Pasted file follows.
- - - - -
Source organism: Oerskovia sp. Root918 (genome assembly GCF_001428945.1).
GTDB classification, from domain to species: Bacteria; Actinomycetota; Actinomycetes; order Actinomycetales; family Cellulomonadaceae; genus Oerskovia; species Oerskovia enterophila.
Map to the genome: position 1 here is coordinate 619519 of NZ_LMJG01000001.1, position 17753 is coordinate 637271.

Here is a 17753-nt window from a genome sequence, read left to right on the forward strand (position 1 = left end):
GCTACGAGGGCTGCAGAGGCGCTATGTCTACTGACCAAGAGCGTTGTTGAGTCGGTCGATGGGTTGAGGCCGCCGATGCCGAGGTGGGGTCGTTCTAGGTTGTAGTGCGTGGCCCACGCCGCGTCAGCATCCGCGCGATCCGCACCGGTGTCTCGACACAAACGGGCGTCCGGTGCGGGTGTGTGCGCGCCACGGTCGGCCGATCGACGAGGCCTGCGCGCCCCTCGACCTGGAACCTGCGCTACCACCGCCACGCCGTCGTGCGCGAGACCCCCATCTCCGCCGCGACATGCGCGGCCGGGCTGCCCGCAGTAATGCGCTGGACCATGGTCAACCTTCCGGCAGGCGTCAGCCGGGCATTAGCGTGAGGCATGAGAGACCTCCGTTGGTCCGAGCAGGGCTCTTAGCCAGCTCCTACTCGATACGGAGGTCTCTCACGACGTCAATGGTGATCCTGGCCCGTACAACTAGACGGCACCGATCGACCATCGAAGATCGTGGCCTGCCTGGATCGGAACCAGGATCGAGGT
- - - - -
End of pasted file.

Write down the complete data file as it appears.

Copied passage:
Source organism: Oerskovia sp. Root918 (genome assembly GCF_001428945.1).
GTDB classification, from domain to species: Bacteria; Actinomycetota; Actinomycetes; order Actinomycetales; family Cellulomonadaceae; genus Oerskovia; species Oerskovia enterophila.
Map to the genome: position 1 here is coordinate 619519 of NZ_LMJG01000001.1, position 17753 is coordinate 637271.

Here is a 17753-nt window from a genome sequence, read left to right on the forward strand (position 1 = left end):
GCTACGAGGGCTGCAGAGGCGCTATGTCTACTGACCAAGAGCGTTGTTGAGTCGGTCGATGGGTTGAGGCCGCCGATGCCGAGGTGGGGTCGTTCTAGGTTGTAGTGCGTGGCCCACGCCGCGTCAGCATCCGCGCGATCCGCACCGGTGTCTCGACACAAACGGGCGTCCGGTGCGGGTGTGTGCGCGCCACGGTCGGCCGATCGACGAGGCCTGCGCGCCCCTCGACCTGGAACCTGCGCTACCACCGCCACGCCGTCGTGCGCGAGACCCCCATCTCCGCCGCGACATGCGCGGCCGGGCTGCCCGCAGTAATGCGCTGGACCATGGTCAACCTTCCGGCAGGCGTCAGCCGGGCATTAGCGTGAGGCATGAGAGACCTCCGTTGGTCCGAGCAGGGCTCTTAGCCAGCTCCTACTCGATACGGAGGTCTCTCACGACGTCAATGGTGATCCTGGCCCGTACAACTAGACGGCACCGATCGACCATCGAAGATCGTGGCCTGCCTGGATCGGAACCAGGATCGAGGT